Archive for July, 2020


Companion’s Tale wins Game of the Year

July 30, 2020

Laura Simpson’s Companion’s Tale won Game of the Year for Indie Groundbreaker Awards!


Building Conflict from Start

July 21, 2020

A lot of games use smart design to create conflict and momentum early on in play and I want to talk about these a little.

Charged Character Roles

One of the easiest tools is to pick a specific role for characters as the concept to the game or campaign itself.

If the game is about spies, spies naturally have conflict built-in – they are trying to hide their identity and get information – they are already at risk. If the game is about demon hunters… well, you hunt demons.

Where games usually fall down is if they attempt to go too broad in types of character roles that can fit, without giving tools for helping a group align or choose a subset that will work well together.

Factions and Splats

Another old design trick is factions – each faction has history, an outlook or values they support, and goals. The factions might be totally at odds to “mostly allied but with strong rivalries and fractures along values”.

Again, this requires a clever bit of thought in setting-building to make sure the factions actually have enough reason to work together/not avoid each other. I’ve seen some games have the “mystic” faction which is described as reclusive and not interested in politics…. which inevitably creates characters who are not well “aimed” at the other factions and situations.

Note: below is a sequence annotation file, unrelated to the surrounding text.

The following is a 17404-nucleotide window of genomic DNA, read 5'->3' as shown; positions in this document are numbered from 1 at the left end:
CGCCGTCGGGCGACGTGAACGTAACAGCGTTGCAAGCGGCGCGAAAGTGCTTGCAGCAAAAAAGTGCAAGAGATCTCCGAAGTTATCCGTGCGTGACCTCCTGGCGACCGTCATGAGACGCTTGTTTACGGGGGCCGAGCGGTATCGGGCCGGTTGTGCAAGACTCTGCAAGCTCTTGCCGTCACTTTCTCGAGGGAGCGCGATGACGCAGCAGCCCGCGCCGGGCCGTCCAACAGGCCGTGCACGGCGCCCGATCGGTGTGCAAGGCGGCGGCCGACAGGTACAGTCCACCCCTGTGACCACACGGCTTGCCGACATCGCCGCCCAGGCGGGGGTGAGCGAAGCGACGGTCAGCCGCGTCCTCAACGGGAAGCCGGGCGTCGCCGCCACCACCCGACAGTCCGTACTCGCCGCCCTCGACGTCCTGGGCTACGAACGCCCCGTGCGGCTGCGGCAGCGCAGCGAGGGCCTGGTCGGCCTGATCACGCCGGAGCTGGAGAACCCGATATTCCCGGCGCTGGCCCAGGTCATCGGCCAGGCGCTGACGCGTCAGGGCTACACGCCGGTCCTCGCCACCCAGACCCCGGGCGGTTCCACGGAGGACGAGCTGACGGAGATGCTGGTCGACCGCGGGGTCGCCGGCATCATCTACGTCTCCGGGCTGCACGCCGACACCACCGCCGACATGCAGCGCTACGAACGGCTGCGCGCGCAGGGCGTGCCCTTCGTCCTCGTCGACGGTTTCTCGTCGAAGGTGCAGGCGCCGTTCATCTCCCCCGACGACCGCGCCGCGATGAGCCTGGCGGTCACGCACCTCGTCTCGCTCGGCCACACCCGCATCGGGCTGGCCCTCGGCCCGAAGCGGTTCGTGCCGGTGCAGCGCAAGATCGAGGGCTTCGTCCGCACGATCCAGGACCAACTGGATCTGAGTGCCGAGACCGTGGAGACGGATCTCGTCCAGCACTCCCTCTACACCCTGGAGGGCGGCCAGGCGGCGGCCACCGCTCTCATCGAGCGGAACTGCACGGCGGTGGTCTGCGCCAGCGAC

Obligations, Values, Goals

Some games set up either default obligations, values and goals or have a step where you answer questions to create them as part of play. Primarily the difficulty in creating this is making sure these are relevant in scope and immediacy.

Usually this works best if these things are tied to a reward mechanic around relationships or pursuing said things like many Flag mechanics tend to do. If not, there’s the risk that these things fall by the wayside in play.

Charged Starting Situation

Mostly the smaller indie games tend to use this tool, since it has a specific starting point, but it works amazing for getting play going right away.

You have stuff like Poison’d where the pirates find their captain has just been assassinated, they need a new captain and the Royal Navy will be showing up soon, or Lady Blackbird where the protagonists have to get out of their cell and escape.

These charged situations require immediate action and direction and give you conflict right away.

Baked into the game vs. homemade

Naturally, any GM or group can set up these ideas in a game, but the reason to have it in the game itself is that it lets the group focus on other things and gets play moving right away.

I tend to prefer running and playing in games where the characters have a role that includes a direct mission structure or goal; it means things get moving quickly and there’s a lot less “what should we do next?” time lost. Mind you, this is not to say the characters are bound to follow the mission goals alone; they might veer from it quite hard, but at least when you start with the idea they generally want to do them, you can get immediate direction and momentum in play.

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